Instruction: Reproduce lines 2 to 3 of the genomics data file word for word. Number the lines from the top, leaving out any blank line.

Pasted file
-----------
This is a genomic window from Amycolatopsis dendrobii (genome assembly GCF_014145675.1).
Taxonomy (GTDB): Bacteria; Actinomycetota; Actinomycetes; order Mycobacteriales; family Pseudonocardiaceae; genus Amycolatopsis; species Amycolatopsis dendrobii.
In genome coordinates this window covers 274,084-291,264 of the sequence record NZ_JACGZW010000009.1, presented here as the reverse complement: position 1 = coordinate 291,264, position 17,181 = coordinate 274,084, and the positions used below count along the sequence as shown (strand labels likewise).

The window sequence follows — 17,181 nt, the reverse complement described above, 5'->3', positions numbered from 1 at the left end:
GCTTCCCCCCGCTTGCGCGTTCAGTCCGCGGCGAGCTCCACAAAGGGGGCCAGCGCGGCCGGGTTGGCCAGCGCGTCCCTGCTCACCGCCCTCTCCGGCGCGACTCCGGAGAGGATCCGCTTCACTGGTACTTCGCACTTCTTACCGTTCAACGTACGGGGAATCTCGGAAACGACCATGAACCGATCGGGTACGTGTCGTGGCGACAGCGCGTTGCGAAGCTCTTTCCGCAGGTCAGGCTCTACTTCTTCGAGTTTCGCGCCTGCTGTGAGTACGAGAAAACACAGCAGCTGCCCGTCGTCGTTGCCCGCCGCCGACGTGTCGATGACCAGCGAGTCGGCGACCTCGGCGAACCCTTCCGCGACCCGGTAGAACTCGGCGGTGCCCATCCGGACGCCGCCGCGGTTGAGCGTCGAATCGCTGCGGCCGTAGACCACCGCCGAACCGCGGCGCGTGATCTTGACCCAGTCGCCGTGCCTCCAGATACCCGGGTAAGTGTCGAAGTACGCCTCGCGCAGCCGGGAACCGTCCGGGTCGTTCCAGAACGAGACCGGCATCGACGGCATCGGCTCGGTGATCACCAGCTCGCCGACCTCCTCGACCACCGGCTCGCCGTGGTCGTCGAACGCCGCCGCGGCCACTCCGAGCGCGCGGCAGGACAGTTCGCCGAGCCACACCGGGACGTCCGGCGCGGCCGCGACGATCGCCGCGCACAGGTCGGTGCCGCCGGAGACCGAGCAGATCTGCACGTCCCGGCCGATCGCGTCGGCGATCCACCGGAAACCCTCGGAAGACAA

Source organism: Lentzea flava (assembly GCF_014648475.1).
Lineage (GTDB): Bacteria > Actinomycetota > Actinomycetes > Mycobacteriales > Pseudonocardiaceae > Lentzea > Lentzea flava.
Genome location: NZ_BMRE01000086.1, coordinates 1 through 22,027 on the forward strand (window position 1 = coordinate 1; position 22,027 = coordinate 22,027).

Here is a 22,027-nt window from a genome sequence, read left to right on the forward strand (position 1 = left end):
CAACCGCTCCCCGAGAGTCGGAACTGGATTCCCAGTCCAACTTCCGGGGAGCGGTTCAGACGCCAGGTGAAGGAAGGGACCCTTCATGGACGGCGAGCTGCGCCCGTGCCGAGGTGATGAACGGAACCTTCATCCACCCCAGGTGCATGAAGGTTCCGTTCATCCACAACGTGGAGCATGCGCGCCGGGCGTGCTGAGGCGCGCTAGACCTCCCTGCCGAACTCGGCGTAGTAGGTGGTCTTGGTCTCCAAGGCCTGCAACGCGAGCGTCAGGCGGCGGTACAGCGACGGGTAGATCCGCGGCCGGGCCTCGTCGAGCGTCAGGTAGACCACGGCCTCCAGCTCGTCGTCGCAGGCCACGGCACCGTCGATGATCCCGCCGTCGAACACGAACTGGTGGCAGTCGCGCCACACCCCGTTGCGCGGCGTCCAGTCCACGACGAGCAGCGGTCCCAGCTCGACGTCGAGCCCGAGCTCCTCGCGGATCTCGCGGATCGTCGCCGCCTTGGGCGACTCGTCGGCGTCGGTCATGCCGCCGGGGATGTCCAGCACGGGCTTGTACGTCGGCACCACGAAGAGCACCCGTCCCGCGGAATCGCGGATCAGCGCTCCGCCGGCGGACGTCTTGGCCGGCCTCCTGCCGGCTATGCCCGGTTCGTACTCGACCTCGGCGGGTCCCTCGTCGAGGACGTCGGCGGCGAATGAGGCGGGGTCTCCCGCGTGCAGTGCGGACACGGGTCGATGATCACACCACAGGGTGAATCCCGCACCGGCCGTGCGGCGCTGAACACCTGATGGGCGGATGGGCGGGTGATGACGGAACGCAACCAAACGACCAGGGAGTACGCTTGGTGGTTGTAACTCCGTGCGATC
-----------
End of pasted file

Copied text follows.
Taxonomy (GTDB): Bacteria; Actinomycetota; Actinomycetes; order Mycobacteriales; family Pseudonocardiaceae; genus Amycolatopsis; species Amycolatopsis dendrobii.
In genome coordinates this window covers 274,084-291,264 of the sequence record NZ_JACGZW010000009.1, presented here as the reverse complement: position 1 = coordinate 291,264, position 17,181 = coordinate 274,084, and the positions used below count along the sequence as shown (strand labels likewise).